May 29th, 2024

Winter Solstice a time for pause, reflection


Part of a series of ongoing contributions from the Lethbridge Interfaith Network
The Winter Solstice is the shortest day of the year, and we enter a time of darkness. It’s usually recognized on, or around, Dec. 21, and officially marks the beginning of winter. This is a time for those that follow the earth-based belief system of Paganism to take pause, reflect and prepare for the upcoming winter months. However, it is also a time to remember that the sun’s waning period has come to an end and its warmth and life-giving power will be returning.
Many practices that we see during this holiday season are rooted in the traditions born when Paganism was the dominant belief system. As an earth-based religion, many believed that all things housed a spirit, so during the cold winter nights, individuals would bring in an evergreen tree into the warmth to ensure that the tree spirits would stay warm. The tree would be adorned with shiny ornaments, and treats so that the spirits would be entertained, and well-nourished. We often saw that the top of the tree would be decorated with a five pointed star – encompassing the traditional elements of fire, earth, air, water and aether or spirit. This tradition is still observed today by many members of a variety of faith systems.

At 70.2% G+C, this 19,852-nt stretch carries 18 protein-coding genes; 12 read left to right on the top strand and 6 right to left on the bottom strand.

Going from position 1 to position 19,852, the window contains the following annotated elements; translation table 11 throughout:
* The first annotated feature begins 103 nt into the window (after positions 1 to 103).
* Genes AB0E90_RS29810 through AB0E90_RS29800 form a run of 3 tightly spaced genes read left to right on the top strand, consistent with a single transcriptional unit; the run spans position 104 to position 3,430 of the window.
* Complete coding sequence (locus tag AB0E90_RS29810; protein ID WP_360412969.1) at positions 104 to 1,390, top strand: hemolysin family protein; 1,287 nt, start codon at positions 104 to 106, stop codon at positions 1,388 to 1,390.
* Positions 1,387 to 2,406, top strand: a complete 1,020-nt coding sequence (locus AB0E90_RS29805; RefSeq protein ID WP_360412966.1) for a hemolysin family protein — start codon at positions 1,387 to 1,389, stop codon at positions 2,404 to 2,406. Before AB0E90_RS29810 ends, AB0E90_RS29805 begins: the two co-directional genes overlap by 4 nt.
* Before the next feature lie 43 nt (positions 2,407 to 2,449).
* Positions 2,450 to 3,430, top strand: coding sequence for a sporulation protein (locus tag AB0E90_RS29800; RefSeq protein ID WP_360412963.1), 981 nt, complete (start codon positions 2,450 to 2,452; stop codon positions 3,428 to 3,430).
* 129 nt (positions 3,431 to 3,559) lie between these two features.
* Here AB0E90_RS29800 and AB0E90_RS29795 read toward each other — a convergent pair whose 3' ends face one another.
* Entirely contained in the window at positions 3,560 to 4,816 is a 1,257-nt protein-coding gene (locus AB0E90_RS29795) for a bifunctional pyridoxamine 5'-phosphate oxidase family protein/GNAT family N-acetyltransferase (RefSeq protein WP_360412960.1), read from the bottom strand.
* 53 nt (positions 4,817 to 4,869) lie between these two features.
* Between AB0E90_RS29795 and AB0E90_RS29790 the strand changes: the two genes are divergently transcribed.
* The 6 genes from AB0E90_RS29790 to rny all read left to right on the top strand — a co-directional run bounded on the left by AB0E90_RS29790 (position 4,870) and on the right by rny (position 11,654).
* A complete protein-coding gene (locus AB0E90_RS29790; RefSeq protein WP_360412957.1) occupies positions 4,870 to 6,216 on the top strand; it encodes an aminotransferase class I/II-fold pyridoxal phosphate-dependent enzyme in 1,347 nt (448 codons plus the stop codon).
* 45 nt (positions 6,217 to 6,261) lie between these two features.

More traditionally, however, is the burning of the Yule Log. This can be done with your family or individually. Often a group would gather around a fire, allowing the warmth of the flame to embrace their spirits, and lift their souls, as a way of connecting with the year. A log would be carefully chosen, and prepared with branches of pine needles entwined in a ritualistic manner with love and adoration to the gods, goddesses and ancestors who walked before us.
The log would be passed around from member to member, and at that time, each one would include a slip of paper or a branch of sacred herbs – infusing the log with their intentions for the turning of the year. The intentions would be woven into the bundle before being lowered into the fire in a ritualistic manner. The fire would then burn out, and what remained of the log would then be saved to start the next years’ fire. 
While there are a number of different ways that one could honour this sacred time of the year, the important thing to remember is that any ritual or tradition is deeply personal. One thing remains consistent; Yule remains a time of celebration, reflection, and intention setting for the upcoming year. 
Lyvia Ariella
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John P Nightingale

Excellent counterpoint to the previous comment which proclaimed divine DNA manipulation and “control of millions of galaxies”.
Indigenous peoples around the world have followed earth’s seasonal cycles for millennia – far longer in fact than any our home’s multiple current religions.
The earth has been revered since humankind evolved from the plains of Africa thousands of years ago and continues to this day.

Last edited 3 years ago by John P Nightingale

a great celestial event above, and down below, overcast in alberta…poetic.